"So what's the answer?"

"Work out why child abuse happens. Solve what's wrong with society. But they'll never do that because to fix society would require a huge adjustment to the balance of power. Instead, they give us a sop of a system that doesn't help much but pretends to, then they hold it over us as a threat, itself an abusive act."

Tom laughed at this, "Yeah, and in the intervening 50 years? Just leave kids to suffer."

"It wouldn't take 50 years. Maybe 5 or 10, that's all."

"Well, 5 or 10 is too many."

"OK," said I, thinking about the draft guidance again. "So, should HE families be monitored by the authorities?"

"Yes, to ensure they're receiving an education."

"But we'd have failed their little bullet points if they'd tried to apply them to us, many times throughout your HE. You'd have been sent back to school. How does an outsider tell the difference between an autonomously educated child (like you) and one who is just allowed to watch TV all day if he wants (like you)?"

"OK. You can't. They shouldn't check. They should assume it's OK."

"Right, but what about a hypothetical child who's not on a school register because his parents want to hide the fact they're abusing him?"

"That should be a child protection issue, not an education issue."

"And the hypothetical child who's not on a school register because his parents don't care if he's out mugging people and taking drugs?"

"That's a Police and a child welfare issue, not an education issue either. They should leave education issues out of it."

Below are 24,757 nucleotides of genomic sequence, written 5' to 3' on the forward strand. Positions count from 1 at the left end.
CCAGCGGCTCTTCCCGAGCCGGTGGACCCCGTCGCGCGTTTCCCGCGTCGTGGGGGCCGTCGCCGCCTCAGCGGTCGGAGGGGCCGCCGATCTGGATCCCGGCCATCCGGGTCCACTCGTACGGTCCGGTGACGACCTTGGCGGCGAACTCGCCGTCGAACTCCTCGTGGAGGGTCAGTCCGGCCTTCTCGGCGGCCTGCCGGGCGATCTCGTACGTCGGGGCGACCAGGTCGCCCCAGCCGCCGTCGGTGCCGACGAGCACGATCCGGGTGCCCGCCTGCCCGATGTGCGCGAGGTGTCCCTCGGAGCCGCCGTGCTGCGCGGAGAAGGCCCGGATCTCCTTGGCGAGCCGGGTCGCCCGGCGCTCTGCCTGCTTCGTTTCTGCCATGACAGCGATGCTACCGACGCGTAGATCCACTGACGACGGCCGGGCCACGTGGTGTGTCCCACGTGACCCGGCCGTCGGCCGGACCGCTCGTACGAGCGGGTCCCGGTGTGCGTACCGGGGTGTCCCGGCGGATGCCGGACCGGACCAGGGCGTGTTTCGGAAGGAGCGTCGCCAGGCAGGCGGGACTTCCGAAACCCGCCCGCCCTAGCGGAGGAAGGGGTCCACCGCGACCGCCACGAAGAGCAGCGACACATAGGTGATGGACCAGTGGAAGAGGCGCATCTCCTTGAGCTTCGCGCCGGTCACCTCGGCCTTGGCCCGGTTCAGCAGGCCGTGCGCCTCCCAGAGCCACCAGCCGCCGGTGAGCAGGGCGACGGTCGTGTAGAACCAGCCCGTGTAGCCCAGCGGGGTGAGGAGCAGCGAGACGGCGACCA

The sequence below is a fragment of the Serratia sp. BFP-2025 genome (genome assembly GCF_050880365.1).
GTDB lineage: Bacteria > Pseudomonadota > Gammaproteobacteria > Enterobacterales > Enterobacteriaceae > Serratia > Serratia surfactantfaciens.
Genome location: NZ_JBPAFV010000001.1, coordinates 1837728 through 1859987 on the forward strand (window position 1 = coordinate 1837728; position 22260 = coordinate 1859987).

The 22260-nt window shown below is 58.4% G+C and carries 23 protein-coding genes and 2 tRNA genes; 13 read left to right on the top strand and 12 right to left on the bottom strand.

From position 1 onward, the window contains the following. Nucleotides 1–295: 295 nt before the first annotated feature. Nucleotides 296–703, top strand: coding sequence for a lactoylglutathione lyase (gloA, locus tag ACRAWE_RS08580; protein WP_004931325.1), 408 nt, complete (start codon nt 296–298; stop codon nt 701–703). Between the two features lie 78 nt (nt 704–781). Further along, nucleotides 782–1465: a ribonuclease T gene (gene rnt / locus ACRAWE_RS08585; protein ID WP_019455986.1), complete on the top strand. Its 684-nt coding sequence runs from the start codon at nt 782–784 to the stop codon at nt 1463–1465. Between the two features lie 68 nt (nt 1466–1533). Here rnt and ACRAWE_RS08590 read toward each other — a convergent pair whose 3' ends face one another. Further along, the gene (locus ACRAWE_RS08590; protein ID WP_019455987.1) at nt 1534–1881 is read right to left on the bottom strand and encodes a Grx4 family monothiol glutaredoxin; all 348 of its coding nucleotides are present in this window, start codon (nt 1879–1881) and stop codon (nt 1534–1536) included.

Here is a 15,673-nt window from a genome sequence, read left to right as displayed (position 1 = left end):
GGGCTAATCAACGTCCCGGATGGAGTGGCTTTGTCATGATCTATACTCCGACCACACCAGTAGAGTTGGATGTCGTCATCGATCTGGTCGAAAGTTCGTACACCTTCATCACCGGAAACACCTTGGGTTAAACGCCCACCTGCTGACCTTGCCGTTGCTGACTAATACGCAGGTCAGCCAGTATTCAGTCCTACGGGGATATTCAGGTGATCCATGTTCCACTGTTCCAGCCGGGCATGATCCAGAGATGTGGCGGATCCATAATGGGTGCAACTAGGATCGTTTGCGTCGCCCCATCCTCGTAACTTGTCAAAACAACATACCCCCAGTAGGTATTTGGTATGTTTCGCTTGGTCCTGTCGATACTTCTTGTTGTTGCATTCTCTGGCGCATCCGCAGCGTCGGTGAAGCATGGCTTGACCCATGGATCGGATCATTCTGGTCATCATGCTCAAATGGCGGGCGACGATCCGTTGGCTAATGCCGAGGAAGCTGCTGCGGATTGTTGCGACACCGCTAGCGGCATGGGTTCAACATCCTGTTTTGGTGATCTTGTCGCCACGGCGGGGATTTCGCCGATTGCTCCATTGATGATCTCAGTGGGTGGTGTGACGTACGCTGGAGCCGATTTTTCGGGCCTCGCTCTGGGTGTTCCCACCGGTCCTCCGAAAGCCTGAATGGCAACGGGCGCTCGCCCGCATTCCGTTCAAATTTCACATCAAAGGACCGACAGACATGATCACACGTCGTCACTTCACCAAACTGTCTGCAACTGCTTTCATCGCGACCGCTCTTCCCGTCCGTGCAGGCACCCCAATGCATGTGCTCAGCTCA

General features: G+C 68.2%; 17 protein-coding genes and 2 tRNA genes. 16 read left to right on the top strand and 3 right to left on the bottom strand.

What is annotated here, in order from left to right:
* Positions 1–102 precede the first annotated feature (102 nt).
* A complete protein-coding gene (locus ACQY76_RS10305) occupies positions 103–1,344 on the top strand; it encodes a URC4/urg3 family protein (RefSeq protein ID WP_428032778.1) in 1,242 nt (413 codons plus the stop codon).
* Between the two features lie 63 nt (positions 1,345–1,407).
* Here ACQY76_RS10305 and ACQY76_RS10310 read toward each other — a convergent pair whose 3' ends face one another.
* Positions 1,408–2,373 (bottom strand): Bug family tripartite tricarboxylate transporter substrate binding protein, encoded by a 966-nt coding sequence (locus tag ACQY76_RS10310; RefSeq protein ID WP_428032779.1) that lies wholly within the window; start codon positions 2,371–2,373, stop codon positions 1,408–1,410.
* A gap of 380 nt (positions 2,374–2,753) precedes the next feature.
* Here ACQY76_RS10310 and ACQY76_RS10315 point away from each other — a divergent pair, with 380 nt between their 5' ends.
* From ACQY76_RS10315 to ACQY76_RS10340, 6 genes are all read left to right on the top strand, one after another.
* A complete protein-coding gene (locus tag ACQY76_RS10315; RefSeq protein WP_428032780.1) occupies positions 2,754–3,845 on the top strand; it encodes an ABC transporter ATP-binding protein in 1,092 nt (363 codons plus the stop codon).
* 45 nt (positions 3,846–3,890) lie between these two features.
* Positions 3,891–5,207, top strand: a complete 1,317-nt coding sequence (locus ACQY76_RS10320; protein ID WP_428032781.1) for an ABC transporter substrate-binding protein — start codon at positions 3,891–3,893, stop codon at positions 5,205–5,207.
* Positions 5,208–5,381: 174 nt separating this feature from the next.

But that's the problem, isn't it? It's good that Tom (who doesn't inhabit the HE lists) reached the same conclusion the rest of us have, but the Government has reached a different conclusion. Since they made 'educational neglect' an issue of child welfare, it no longer makes sense.

The difference between a child who does his own thing and ends up successfully educated, happy and healthy and a child who does his own thing and ends up a hopeless drug addict and/or a criminal is not an educational issue. Education has nothing to do with it. I think, having observed both outcomes in a variety of families and given it a LOT of thought over the years, the difference is whether a child feels loved at home.

The financial status or parents' IQ is irrelevant. What matters is whether the parent has 'bonded' with the child, whether the parent sees the child as a separate person in their own right and whether the parent respects the child's views, choices and opinions. Anything else, in my opinion, counts as abuse.

The kind of parenting that's good for children is by default natural and instinctive. A species only survives when its offspring are healthy, and distress leads to ill health, so for parents to inflict distress on their offspring is unnatural and something must be amiss to cause this to happen.

If we can work out what this is, we'd know how to create healthy societies. But confusing education issues with child welfare issues is a step in the wrong direction and I don't know how this can be salvaged.

I'll go and wash the dishes and think about it some more.

posted by Gill at 8:59 AM 9 comments